The boards of insurance and reinsurance firms AXIS Capital and PartnerRe have reaffirmed their commitment to complete the merger between the two firms, but EXOR says that it remains committed to its offer which it terms a “superior all-cash” deal for shareholders.
Earlier today, AXIS Capital and PartnerRe put out a press release announcing both of their commitments to completing the deal and bringing the two reinsurance firms together to create a larger and more diverse entity.
PartnerRe shareholders now hold all the cards in this deal, being able to choose between the merger with AXIS or the cash deal from EXOR.
In order to sweeten the merger option for PartnerRe shareholders, the announcement from AXIS and PartnerRe’s boards said that the deal will now also include a one-off special cash dividend of $11.50 per share, conditional upon the successful closing of the merger.
It’s no surprise to see an additional bonus for the shareholders, a revised deal was expected from the AXIS-PartnerRe side. It’s designed to sway shareholders to support the merger over the $6.4 billion all-cash bid that came in from EXOR, an investment company owned by the Italian Agnelli family that sees insurance and reinsurance as a diversifying complement to its conglomerate approach.
With the dividend, the merger offer still comes in at a slightly lower valuation than the EXOR bid for the shareholders, which suggests that AXIS and PartnerRe hope that the benefits of the combination of the two firms will outweigh investors desire to get the best possible price.
The original terms of the AXIS Capital – PartnerRe combination remain the same, just with this one-off dividend aiming to sweeten the terms and turn PartnerRe shareholders heads. AXIS and PartnerRe said that “significant progress” has been made on integration planning to date and that they continue to expect to make savings due to synergies.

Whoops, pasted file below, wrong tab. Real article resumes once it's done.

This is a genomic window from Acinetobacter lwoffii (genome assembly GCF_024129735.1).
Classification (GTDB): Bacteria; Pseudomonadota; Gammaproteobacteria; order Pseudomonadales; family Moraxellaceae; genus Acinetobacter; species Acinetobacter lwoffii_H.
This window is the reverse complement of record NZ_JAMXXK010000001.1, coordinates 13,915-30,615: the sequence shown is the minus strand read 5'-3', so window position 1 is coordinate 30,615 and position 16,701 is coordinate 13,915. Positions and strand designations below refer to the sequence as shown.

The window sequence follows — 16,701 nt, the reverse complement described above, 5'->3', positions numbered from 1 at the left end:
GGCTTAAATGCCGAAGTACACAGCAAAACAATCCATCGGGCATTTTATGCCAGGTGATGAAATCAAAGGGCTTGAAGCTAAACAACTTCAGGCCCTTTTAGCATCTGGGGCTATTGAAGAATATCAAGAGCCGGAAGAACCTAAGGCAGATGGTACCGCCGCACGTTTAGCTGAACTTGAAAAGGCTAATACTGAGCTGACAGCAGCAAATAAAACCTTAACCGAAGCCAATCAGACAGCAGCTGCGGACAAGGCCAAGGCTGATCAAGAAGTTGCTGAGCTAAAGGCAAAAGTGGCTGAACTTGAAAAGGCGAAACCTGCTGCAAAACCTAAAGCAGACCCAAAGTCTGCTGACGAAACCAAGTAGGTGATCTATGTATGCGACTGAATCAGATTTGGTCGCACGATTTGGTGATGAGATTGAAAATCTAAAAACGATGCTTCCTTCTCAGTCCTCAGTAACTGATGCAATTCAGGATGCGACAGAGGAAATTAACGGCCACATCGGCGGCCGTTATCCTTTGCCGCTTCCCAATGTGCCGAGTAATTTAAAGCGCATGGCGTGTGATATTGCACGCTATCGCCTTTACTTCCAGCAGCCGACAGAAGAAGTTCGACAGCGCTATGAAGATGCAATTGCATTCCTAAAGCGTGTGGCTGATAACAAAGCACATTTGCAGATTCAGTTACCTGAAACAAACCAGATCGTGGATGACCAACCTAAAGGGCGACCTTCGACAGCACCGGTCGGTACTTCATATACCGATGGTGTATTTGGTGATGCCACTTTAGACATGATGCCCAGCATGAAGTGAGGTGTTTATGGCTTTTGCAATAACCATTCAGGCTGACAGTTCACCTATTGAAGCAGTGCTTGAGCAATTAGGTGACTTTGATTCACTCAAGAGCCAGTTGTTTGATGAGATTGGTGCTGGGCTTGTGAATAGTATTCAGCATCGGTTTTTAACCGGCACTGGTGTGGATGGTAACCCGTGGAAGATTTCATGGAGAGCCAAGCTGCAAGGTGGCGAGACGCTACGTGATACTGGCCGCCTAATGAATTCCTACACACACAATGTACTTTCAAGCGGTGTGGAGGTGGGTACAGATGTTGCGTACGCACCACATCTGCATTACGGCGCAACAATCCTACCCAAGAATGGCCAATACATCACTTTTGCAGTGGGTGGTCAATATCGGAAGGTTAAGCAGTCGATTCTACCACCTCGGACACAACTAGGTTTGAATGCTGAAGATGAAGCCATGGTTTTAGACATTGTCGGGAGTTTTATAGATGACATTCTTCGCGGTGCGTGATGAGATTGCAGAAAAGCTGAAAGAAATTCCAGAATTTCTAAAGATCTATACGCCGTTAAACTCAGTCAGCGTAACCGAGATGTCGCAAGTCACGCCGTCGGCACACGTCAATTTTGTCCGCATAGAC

Of course such synergies and the $200m of savings that have been touted can only ever be proven after the merger takes place. In fact, typically any merging of two companies bring costs in the short-term, with synergies playing out over time.
“The strategic, operational and financial merits of a united PartnerRe and AXIS are significant and will create substantial value for all shareholders, particularly given the operating and capital synergies that can be realized by the combination of our two businesses,” commented Jean-Paul L. Montupet, Chairman of PartnerRe. “We are pleased to be moving ahead with our partner AXIS Capital.”
“AXIS Capital and PartnerRe have already made significant progress toward realizing our shared vision of a broadly diversified global specialty insurance and reinsurance company with the scale, capital and market presence to compete at the highest levels of our industry,” added Albert Benchimol, President and CEO of AXIS Capital. “Throughout this process, we have only grown more confident about the transformational opportunity provided by this merger of equals, and we believe the combination of AXIS Capital and PartnerRe will provide our respective shareholders, clients and brokers with compelling value both now and in the years ahead.”
“Today’s enhanced merger terms make sense for both sets of shareholders,” said Michael A. Butt, Chairman of the Board of AXIS Capital, referring to the new special dividend. “Our merger of equals offers shareholders real and deliverable value, and is based on a compelling strategic rationale.”